Mike Dobie discovered one of the world’s premier sandstone crack areas by accident. In 2010, while thumbing through a Chinese travel brochure, he stumbled upon photos that left his jaw slack. He saw “wonderful things,” to borrow the famous words Howard Carter uttered when he first peered into King Tut’s tomb.
Outside the dirt-road village of Liming (Dawn in Mandarin), in the Yunnan province about 450 miles northwest of Hanoi, Vietnam, sheets of crimson stone hung along the skyline like gigantic billboards. Their message to Dobie: unbelievable climbing awaits.
When Dobie and fellow American Austin Stringham arrived in Liming they were thunderstruck. Above them reared so much potential you’d have to believe in reincarnation if you’d ever hope to climb everything. And while the local Tibeto- Burman ethnic Lisu people scaled the cliffs to raid beehives and birdnests, Dobie and Stringham were the first actual climbers to gaze upon the walls.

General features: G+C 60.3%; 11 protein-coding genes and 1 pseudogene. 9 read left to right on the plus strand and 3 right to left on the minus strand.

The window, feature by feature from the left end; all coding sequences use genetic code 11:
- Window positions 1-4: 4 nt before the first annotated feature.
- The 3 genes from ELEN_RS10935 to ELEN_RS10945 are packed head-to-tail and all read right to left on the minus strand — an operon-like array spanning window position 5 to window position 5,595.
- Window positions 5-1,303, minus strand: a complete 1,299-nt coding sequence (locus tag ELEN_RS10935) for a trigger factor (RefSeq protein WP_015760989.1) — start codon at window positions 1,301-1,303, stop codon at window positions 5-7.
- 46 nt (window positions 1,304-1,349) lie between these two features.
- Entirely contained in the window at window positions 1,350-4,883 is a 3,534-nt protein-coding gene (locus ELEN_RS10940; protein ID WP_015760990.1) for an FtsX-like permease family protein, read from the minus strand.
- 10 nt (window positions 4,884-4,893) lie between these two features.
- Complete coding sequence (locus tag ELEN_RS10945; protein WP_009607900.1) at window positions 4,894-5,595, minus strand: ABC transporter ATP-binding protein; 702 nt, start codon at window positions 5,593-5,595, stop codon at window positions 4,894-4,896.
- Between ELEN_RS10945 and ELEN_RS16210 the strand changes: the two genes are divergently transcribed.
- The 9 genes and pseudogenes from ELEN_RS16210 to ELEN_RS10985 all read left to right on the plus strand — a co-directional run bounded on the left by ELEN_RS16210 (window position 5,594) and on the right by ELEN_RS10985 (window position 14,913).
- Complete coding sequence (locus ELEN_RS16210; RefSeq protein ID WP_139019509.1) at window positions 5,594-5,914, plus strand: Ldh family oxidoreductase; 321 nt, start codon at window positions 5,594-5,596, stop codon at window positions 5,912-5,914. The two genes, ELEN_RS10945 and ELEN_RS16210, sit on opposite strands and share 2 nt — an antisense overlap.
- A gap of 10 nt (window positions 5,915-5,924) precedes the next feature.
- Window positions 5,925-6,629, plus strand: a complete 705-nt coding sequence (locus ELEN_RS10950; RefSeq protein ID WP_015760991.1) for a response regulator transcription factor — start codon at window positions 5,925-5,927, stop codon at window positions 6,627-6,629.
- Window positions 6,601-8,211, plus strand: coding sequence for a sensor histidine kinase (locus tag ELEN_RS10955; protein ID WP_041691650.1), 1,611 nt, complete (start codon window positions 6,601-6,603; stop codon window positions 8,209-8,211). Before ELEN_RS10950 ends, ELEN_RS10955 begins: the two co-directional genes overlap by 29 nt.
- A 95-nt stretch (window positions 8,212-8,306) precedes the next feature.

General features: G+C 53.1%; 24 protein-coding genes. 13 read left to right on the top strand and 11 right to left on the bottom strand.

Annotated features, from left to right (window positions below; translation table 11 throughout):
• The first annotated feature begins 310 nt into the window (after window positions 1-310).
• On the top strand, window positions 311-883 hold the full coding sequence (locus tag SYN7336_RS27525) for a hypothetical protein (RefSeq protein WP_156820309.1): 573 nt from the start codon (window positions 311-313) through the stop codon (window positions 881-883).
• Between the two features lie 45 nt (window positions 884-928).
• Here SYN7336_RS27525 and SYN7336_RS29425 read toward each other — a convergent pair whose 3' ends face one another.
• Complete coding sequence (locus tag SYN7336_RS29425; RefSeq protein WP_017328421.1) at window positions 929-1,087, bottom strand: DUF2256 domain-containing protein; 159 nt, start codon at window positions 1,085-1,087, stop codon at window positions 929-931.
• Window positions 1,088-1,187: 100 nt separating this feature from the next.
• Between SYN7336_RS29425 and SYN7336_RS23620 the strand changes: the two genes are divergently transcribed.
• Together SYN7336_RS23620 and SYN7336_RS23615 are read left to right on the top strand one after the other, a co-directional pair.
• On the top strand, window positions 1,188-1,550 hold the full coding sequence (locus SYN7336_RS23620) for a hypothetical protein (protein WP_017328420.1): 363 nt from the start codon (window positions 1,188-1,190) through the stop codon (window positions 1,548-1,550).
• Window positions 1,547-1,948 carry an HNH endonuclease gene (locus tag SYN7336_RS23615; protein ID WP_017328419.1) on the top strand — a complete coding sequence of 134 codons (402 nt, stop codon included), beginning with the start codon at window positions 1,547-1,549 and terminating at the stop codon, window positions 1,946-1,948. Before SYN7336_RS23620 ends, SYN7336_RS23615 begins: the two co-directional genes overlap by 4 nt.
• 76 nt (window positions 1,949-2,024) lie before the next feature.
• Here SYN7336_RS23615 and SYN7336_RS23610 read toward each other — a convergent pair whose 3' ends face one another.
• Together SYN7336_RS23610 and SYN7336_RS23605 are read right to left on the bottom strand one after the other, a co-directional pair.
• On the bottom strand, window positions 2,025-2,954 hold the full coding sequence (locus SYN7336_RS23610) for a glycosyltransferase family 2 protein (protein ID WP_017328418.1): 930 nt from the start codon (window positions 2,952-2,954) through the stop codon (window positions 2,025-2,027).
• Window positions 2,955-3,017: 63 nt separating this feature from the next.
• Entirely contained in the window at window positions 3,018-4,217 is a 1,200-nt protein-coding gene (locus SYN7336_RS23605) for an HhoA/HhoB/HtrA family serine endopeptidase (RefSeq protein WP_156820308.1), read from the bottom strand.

Dobie set up shop in Liming, population 100, and got to work. Within five years he and a small legion of other developers had sent over 200 routes up to 5.13d, some as long as eight pitches. Dobie now splits his time between Seattle and Liming, but continues to pluck lines, and there are now some 450 established pitches. Yet Liming remains off the map and Chinese climbers have been slow to embrace crack climbing. “Numerous 5.14 [Chinese] sport climbers try 5.9 crack and fail and leave the next day,” says Dobie. “But it is slowly improving and now there is even one local climber, Xiao Xie.” Meanwhile, in Liming a dozen or so visiting climbers press on. All the more reason to grab your rack and get there.
Photos by Chuang Liu